No, my friend, the Ballmer era Microsoft wanted it all and ended up stalling the company for years. The "new" Microsoft (the one who plays nice with Red Hat on Azure; the one bringing Ubuntu into your Windows 10; the one bringing SQL Server to Linux) knows it can't overtake markets anymore, and instead is trying to learn to place nice(er).

Facebook isn't safe because of Ballmer. Facebook is safe because they are the 100lb gorilla in a very small niche that Microsoft knows they could not dislodge. Funny, Myspace thought they were that, too...

Comment Re:Now they just need to perfect robot-bought shoe (Score 4, Interesting) 166

I think the global issue of diminishing work due to replacement by robots will more likely be solved when production and consumption happen in the same country, so politicians can see "both sides of the medal" - cause and effect. Producing in country A and selling in country B on the contrary makes it less likely the problems of unemployment are solved.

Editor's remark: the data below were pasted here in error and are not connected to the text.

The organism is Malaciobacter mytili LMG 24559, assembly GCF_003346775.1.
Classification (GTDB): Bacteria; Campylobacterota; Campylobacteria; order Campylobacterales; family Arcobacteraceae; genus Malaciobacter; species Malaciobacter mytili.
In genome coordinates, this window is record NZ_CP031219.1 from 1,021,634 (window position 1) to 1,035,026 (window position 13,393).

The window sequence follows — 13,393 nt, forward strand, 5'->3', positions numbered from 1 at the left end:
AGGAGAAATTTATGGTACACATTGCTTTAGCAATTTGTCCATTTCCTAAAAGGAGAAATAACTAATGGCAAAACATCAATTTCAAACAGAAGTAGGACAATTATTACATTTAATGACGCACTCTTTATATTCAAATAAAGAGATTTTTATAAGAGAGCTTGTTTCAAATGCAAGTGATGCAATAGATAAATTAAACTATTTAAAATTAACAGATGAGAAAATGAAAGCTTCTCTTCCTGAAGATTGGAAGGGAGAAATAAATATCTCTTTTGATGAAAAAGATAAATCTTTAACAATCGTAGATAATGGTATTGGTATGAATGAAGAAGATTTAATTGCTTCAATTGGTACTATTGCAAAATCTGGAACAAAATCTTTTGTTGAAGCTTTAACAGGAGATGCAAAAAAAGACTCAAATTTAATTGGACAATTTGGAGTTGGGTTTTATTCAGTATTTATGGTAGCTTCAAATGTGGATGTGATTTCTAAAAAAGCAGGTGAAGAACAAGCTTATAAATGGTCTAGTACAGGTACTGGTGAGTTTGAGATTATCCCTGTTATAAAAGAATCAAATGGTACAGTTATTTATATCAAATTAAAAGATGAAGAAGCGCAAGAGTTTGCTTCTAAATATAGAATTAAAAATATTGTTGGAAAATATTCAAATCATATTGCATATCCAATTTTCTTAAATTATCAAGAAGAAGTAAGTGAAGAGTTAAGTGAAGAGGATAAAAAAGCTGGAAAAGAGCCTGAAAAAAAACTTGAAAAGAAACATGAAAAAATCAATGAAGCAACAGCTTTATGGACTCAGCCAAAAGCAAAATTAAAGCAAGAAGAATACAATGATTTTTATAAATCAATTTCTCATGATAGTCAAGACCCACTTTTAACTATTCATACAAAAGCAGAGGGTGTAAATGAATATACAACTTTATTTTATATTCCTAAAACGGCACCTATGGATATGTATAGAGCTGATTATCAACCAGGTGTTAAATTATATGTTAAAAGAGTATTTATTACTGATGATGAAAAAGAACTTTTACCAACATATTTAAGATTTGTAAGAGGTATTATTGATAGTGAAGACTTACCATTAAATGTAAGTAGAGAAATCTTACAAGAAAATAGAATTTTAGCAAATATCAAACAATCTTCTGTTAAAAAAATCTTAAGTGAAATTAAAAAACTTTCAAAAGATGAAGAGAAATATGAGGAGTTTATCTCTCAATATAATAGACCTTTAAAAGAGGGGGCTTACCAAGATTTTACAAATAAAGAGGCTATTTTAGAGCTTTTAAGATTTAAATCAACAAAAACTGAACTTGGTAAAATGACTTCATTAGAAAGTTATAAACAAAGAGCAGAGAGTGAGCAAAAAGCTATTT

You raise a very interesting point about onshoring manufacturing, although you didn't specifically say it: quality.

With robotic production, production quality can become almost a constant. So what differentiates a good made in Country A vs. Country B? We could go for tariff protections, but I hate the idea of rent-seeking governments inserting themselves into transactions merely to soak up money. The quality of the good is ultimately going to be determined by the precision of the robot; meaning how well maintained is that machine (bearing, sensors, hydraulics etc).

So the competitive advantage is going to go to the countries who are investing in training (essentially) mechanics. I don't think drag'n'drop programmers (see another /. story) are going to cut it in that world...

Comment Re:Now they just need to perfect robot-bought shoe (Score -1, Troll) 166

The low-paid workers in China were not really buying expensive Adidas shoes before, anyway.

But the low-paid workers in China had a job. Now they don't.

Hooray for the SJW campaign against exploiting low-paid workers! No longer are those poor souls being exploited! Rejoice that the SJW elite's enlightened ways have scored a victory against capitalist exploitation of developing countries!

So how are those people expected to feed themselves and their families now? Western handouts?